Tag Archives: sterling

Nestle/Poland Spring Water Battle Tops Sterling News 2008 Wrapup Too

In another look back at 2008, the Sterling News also led their wrap-up with a Nestle Waters/Poland Spring story – this one about the very contentious Wekepeke aquifer.

On the water front, much of the year was devoted to the Wekepeke Aquifer, and an effort by Nestle Waters to use the resource for bottled water. Clinton officials signed an agreement in June to resist Nestle’s advances, but Sterling officials did not immediately sign on.

A local group, the Committee for Informed Citizens, implored the Selectmen to make a similar stand and close off the aquifer to Nestle. Finally, in October, the Selectmen released a statement taking a stand against commercial use of the water.

“The purchase and re-sale of water of the Wekepeke aquifer by any private company, such as Nestle Waters, should not be encouraged or permitted,” the Selectmen said in the Oct. 1 statement. “The sale of public water from the Wekepeke aquifer does not represent sound public policy nor is it in the spirit or intent of the original and subsequent enabling legislation.”

This was classic Nestle/Poland Spring; the deal was halfway to finished before the citizenry found out, and only a strong response got it tabled – especially after questions about the saleability of the water were raised.

“Tabled” Nestle Contract Topic of Discussion Among Clinton Selectmen… Again

Though everybody said it was a dead issue, the idea of Clinton selling Wekepeke water to Nestle was raised again at the Clinton Selectmen meeting.

Like a zombie rising from the grave to eat the brains of the living, this is a bad idea that simply won’t go away:

From the Worcester Telegram & Gazette News:

The loss of $250,000 in state money to fix deteriorating earthen dams at the Clinton-owned Wekepeke Reservoir in Sterling last night prompted a discussion among selectmen of revisiting selling Wekepeke water to Nestlé Waters North America for bottling.

A contract between the town and Nestlé allowing the bottling company access to the 564-acre parcel for testing will expire in March.

The idea was initially an unpopular among Sterling residents, where the Wekepeke reservoir is located, and there are some significant legal questions about Clinton’s right to sell the water.

Some even felt the Clinton Selectmen misrepresented the extent of the negotiations with Nestle, and given all the questions and opposition, the whole project was apparently put to rest.

Still, it appears several of the selectmen don’t want to re-open the negotiation, which will hopefully (and finally) put this issue to bed:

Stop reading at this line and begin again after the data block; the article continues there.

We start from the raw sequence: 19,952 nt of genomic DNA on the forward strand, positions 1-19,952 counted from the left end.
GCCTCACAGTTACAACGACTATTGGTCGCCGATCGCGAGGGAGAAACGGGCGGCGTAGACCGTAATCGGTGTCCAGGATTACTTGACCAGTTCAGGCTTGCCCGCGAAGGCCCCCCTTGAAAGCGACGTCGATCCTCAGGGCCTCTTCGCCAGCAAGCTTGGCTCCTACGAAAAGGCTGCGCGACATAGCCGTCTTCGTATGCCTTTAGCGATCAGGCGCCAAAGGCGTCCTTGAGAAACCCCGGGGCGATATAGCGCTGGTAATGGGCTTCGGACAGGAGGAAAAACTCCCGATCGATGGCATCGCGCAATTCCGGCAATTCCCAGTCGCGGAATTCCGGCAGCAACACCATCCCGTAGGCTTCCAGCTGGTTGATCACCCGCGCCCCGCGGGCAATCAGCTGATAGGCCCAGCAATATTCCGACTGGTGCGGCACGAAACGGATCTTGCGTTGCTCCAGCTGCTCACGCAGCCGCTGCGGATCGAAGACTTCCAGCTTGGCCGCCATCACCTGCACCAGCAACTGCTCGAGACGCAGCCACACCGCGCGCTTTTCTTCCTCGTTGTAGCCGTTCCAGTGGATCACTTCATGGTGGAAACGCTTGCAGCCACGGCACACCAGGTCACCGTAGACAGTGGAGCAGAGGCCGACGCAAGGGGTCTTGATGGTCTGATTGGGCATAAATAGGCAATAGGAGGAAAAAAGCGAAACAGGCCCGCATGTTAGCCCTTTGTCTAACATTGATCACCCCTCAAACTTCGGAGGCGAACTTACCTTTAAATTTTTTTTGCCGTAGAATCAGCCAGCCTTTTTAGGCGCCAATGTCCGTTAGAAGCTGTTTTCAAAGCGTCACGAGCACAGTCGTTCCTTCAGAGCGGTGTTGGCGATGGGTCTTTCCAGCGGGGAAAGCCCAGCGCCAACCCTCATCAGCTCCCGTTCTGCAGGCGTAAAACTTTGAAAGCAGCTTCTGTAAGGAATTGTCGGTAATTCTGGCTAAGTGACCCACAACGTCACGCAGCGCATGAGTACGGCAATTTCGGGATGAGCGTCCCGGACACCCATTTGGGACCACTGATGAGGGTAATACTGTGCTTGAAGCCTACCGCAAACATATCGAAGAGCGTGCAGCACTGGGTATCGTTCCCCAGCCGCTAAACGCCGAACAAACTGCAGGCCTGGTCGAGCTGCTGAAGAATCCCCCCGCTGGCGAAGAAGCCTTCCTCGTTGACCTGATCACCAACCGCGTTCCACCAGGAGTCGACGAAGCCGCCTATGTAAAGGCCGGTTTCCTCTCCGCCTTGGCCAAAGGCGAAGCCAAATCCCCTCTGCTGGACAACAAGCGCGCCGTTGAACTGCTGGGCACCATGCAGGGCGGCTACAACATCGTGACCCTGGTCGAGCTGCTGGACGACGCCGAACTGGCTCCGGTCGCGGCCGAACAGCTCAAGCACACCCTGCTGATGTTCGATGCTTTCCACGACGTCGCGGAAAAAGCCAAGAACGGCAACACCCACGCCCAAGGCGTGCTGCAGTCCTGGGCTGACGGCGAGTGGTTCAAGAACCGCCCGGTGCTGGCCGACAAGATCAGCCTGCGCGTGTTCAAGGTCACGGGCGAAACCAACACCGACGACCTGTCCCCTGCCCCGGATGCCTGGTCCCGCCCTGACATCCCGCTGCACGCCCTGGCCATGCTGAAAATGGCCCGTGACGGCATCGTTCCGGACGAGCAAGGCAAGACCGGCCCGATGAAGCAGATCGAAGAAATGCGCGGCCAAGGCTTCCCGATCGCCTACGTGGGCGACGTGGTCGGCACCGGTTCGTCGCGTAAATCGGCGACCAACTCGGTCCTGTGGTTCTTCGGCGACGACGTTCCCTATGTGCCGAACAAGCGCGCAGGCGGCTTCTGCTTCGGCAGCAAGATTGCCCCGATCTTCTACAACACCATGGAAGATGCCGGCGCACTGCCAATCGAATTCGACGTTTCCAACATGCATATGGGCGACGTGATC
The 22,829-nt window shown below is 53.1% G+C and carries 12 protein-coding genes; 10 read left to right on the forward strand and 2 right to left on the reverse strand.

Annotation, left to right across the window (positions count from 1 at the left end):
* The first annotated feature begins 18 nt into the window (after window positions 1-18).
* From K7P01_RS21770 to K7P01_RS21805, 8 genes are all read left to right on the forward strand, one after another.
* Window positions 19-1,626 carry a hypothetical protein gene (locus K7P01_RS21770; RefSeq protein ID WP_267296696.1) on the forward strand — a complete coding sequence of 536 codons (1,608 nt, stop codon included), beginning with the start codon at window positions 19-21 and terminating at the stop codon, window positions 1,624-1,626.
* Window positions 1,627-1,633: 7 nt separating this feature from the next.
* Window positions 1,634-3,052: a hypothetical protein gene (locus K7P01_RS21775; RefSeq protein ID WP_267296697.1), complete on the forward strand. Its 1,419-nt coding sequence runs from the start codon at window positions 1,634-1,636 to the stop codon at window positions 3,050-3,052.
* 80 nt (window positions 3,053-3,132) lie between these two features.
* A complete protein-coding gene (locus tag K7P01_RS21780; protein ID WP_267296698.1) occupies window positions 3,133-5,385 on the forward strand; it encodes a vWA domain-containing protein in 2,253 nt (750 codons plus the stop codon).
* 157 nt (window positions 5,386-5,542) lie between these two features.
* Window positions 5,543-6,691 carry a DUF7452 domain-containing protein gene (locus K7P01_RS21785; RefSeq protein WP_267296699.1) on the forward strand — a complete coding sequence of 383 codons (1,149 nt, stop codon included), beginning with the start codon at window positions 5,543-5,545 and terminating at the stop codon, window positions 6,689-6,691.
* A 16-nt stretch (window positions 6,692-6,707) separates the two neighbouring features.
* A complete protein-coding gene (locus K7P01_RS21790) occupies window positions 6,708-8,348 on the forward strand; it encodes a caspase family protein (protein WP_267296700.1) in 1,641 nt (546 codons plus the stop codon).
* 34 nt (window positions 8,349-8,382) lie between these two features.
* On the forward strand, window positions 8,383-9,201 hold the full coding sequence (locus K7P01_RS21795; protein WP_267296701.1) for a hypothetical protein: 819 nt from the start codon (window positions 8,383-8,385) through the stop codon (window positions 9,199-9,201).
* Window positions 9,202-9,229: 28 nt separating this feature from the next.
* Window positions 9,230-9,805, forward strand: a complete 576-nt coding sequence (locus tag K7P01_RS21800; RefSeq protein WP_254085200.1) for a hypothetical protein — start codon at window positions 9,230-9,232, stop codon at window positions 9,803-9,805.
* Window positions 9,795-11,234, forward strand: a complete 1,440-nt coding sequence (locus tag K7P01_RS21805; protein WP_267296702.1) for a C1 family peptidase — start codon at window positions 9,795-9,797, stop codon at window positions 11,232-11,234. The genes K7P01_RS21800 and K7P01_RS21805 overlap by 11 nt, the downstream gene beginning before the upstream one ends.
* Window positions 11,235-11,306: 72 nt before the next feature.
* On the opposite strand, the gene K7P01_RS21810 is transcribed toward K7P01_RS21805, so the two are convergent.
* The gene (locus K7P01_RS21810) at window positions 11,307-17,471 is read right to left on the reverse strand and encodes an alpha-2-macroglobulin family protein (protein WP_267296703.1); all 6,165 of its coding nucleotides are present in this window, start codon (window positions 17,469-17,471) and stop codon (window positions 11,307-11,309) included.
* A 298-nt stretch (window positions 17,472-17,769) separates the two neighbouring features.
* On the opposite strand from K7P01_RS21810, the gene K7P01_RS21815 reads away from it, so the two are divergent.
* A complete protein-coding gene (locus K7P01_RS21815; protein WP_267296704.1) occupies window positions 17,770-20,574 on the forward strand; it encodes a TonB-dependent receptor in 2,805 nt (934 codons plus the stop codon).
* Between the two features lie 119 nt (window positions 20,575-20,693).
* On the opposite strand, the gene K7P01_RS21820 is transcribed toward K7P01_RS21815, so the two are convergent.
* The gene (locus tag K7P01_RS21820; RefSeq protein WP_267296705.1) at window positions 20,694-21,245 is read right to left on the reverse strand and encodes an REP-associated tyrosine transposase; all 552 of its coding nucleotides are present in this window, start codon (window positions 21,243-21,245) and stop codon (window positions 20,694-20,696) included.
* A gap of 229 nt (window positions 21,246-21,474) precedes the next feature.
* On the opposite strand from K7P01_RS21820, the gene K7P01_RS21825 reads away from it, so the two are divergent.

After much opposition in Sterling and some legal questions, the town earlier this year turned down a deal with Nestlé that would have included money to repair the four dams, two of which were considered in danger of collapsing. The Wekepeke, with five reservoirs, was once Clinton’s public water supply, but has not been used since the 1960s.

Some Sterling residents have contended all along that Nestlé has not given up on buying Wekepeke water.

Selectman Anthony M. Fiorentino suggested that with the state money for dam repairs cut, the town might look again at the Nestlé proposal.

But Selectmen Mary Rose Dickhaut, Kathleen A. Sheridan, and James J. LeBlanc were against it.

“I think there are too many consequences,” Ms. Dickhaut said. “I thought we had put this to rest.”

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Clinton Paper is Running Poll on Nestle & Wekepeke; Invest Ten Seconds and Be Heard

The Wicked Local Web site (Clinton) is hosting a poll suggesting Clinton should give Nestle a second shot at the Wekepeke watershed (the Sterling/Clinton mess), and if you can find 20 seconds in your day, why not pop over and let your voice be heard?

The poll’s titled: “Should Clinton solicit another Wekepeke water bid?

Sadly, the poll shortchanges the reasons why you wouldn’t want a profit-hungry multinational mining your water, including:

  • Almost none of Nestle’s enormous bottled water profits return to the community
  • Few – if any – local jobs are created by a pumping station
  • Clinton may not even have the legal right to sell the water
  • Truck traffic (and the attendant noise & pollution) have a significant negative impact on nearby communities (like Sterling)

To vote, visit this page, and vote in the box to the left of the story. Right now the poll’s running 65%/35% in favor of giving Nestle another shot at the Wekepeke water – and this despite all the unanswered questions.

Let ’em know how you feel.

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